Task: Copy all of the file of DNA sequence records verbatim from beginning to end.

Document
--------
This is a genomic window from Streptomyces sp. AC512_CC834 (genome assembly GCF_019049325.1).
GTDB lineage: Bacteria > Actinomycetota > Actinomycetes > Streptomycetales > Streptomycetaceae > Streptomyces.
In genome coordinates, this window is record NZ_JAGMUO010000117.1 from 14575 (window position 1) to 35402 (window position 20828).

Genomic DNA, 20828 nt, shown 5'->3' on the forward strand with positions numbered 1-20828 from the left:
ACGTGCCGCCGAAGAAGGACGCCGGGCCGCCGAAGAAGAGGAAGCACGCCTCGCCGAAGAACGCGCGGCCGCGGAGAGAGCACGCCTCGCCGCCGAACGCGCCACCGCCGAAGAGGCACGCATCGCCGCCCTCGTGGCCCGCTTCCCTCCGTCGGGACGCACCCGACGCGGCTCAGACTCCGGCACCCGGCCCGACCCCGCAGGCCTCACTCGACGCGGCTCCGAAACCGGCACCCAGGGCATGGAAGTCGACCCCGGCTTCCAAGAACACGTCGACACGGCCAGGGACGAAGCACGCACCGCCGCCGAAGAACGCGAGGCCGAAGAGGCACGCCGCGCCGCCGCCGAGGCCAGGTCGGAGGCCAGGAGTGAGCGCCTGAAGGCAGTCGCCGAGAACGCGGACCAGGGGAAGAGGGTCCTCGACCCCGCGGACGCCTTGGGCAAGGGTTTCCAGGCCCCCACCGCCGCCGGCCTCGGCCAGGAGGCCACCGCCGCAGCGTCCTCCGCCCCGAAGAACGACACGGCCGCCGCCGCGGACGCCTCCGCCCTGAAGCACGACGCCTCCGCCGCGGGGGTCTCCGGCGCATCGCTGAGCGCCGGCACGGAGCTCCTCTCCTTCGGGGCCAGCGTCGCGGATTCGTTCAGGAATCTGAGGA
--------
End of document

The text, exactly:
This is a genomic window from Streptomyces sp. AC512_CC834 (genome assembly GCF_019049325.1).
GTDB lineage: Bacteria > Actinomycetota > Actinomycetes > Streptomycetales > Streptomycetaceae > Streptomyces.
In genome coordinates, this window is record NZ_JAGMUO010000117.1 from 14575 (window position 1) to 35402 (window position 20828).

Genomic DNA, 20828 nt, shown 5'->3' on the forward strand with positions numbered 1-20828 from the left:
ACGTGCCGCCGAAGAAGGACGCCGGGCCGCCGAAGAAGAGGAAGCACGCCTCGCCGAAGAACGCGCGGCCGCGGAGAGAGCACGCCTCGCCGCCGAACGCGCCACCGCCGAAGAGGCACGCATCGCCGCCCTCGTGGCCCGCTTCCCTCCGTCGGGACGCACCCGACGCGGCTCAGACTCCGGCACCCGGCCCGACCCCGCAGGCCTCACTCGACGCGGCTCCGAAACCGGCACCCAGGGCATGGAAGTCGACCCCGGCTTCCAAGAACACGTCGACACGGCCAGGGACGAAGCACGCACCGCCGCCGAAGAACGCGAGGCCGAAGAGGCACGCCGCGCCGCCGCCGAGGCCAGGTCGGAGGCCAGGAGTGAGCGCCTGAAGGCAGTCGCCGAGAACGCGGACCAGGGGAAGAGGGTCCTCGACCCCGCGGACGCCTTGGGCAAGGGTTTCCAGGCCCCCACCGCCGCCGGCCTCGGCCAGGAGGCCACCGCCGCAGCGTCCTCCGCCCCGAAGAACGACACGGCCGCCGCCGCGGACGCCTCCGCCCTGAAGCACGACGCCTCCGCCGCGGGGGTCTCCGGCGCATCGCTGAGCGCCGGCACGGAGCTCCTCTCCTTCGGGGCCAGCGTCGCGGATTCGTTCAGGAATCTGAGGA